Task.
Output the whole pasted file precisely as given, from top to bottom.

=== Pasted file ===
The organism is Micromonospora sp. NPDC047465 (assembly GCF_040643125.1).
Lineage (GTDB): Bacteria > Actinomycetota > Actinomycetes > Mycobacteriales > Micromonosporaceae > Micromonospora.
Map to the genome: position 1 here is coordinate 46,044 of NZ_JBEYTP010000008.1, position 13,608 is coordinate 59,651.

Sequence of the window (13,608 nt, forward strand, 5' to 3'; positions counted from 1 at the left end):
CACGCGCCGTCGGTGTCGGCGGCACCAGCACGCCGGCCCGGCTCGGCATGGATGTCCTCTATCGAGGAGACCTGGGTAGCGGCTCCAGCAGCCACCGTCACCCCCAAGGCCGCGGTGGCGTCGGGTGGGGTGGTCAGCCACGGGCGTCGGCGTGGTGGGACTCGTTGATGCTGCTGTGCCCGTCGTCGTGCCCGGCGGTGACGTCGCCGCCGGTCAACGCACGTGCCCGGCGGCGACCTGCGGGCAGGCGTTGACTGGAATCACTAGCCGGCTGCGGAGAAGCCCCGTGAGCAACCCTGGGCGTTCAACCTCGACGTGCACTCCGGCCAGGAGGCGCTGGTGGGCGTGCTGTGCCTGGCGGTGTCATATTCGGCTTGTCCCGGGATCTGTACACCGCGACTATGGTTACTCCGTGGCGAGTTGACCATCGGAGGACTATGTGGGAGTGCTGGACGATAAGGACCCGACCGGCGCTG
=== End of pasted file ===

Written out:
The organism is Micromonospora sp. NPDC047465 (assembly GCF_040643125.1).
Lineage (GTDB): Bacteria > Actinomycetota > Actinomycetes > Mycobacteriales > Micromonosporaceae > Micromonospora.
Map to the genome: position 1 here is coordinate 46,044 of NZ_JBEYTP010000008.1, position 13,608 is coordinate 59,651.

Sequence of the window (13,608 nt, forward strand, 5' to 3'; positions counted from 1 at the left end):
CACGCGCCGTCGGTGTCGGCGGCACCAGCACGCCGGCCCGGCTCGGCATGGATGTCCTCTATCGAGGAGACCTGGGTAGCGGCTCCAGCAGCCACCGTCACCCCCAAGGCCGCGGTGGCGTCGGGTGGGGTGGTCAGCCACGGGCGTCGGCGTGGTGGGACTCGTTGATGCTGCTGTGCCCGTCGTCGTGCCCGGCGGTGACGTCGCCGCCGGTCAACGCACGTGCCCGGCGGCGACCTGCGGGCAGGCGTTGACTGGAATCACTAGCCGGCTGCGGAGAAGCCCCGTGAGCAACCCTGGGCGTTCAACCTCGACGTGCACTCCGGCCAGGAGGCGCTGGTGGGCGTGCTGTGCCTGGCGGTGTCATATTCGGCTTGTCCCGGGATCTGTACACCGCGACTATGGTTACTCCGTGGCGAGTTGACCATCGGAGGACTATGTGGGAGTGCTGGACGATAAGGACCCGACCGGCGCTG